I needed a real digital acquisition card. I studied National Instruments’ product lineup till I was blue in the face. Hours and hours! I finally decided on one card that would work for my purposes, if I allowed a couple corners to be cut. The problem was that the card sells for $2,700! I guess that’s fine if you’re a big company doing things that will make a lot of money, but this is just a hobbyist trying to do something for fun. What’s worse is that the no-compromise card for this project retails for $4,000! Fortunately, I found a card like I needed for about $130 on Ebay. I bought one, along with a breakout board and cable. With that, I understood that I was making the same sort of equipment that I had seen on Ebay for thousands of dollars. So I grabbed the duplicator and all the old tapes from the church, to keep them safe from being thrown out, and I started to work on the idea.
On to software!
I think National Instruments is a really cool company. They make some really cool hardware that does really interesting stuff, and they make really cool software to run it too. Although their LabView software is really expensive (and, again, amazingly cool), they support all of their cards — on Linux — with their C-based driver library, and they have extensive examples and an abundant help forum. There were a few twists and turns, but I finally got the program written. It acquires the data, and produces two WAV files: one for each side of the mono tape.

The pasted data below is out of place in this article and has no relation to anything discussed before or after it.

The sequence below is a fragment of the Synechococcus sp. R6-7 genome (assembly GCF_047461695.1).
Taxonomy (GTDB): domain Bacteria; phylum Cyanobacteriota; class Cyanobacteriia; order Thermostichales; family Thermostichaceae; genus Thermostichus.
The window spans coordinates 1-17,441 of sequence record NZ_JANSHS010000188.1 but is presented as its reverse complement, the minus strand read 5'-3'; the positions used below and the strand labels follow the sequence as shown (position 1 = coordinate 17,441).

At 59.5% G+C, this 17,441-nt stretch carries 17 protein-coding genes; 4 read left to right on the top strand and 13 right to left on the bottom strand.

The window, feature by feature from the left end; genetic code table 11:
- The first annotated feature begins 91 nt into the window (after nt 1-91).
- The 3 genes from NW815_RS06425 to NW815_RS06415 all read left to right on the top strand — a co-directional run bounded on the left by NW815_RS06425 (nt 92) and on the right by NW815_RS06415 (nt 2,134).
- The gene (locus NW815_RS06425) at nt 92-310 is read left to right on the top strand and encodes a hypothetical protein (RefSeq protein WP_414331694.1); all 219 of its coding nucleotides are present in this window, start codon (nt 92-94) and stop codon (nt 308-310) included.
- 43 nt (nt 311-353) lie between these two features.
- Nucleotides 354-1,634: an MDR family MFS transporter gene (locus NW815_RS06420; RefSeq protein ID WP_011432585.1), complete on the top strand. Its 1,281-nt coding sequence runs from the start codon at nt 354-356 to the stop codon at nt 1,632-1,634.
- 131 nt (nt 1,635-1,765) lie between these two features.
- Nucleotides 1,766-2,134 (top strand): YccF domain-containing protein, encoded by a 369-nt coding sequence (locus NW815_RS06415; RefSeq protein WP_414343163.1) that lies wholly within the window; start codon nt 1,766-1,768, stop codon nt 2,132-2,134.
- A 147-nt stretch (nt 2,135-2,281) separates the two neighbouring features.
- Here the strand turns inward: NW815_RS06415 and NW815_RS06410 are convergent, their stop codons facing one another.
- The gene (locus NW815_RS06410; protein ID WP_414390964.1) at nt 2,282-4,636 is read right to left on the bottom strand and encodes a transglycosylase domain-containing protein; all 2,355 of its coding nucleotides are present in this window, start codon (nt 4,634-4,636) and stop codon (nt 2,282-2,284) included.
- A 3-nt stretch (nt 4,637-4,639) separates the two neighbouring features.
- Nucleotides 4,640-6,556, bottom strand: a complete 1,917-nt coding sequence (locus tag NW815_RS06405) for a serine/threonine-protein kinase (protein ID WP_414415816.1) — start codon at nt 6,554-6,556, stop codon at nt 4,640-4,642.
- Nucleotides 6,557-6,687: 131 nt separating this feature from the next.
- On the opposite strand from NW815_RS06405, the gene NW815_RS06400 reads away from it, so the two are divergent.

After taking the signals comes the post-processing. At a minimum, the second side of the tape has to be reversed and appended onto the first side. However, while I’m doing this, I go ahead and chop off silence at the ends of the both sides to get rid of the dead space due to the tape leaders, normalize the volume, and resample to a standard bitrate. (I even developed a “multiband compander” to try to remove most of the Dolby noise reduction effect that our recording deck put on the tapes, but I don’t think I’ll use it in production because of variances between tapes.) For all of these functions, I use a wonderful open-source tool: SoX, “the Swiss Army knife of sound processing tools.”
While trying to setup an op-amp-based amplifier, I crossed the wrong pins with my voltmeter, and blew out the processor on my original DAQ. I found another one from the same seller on Ebay for about the same price, so I managed to carry on without too much trouble. It also taught me about the usefulness of zener diodes…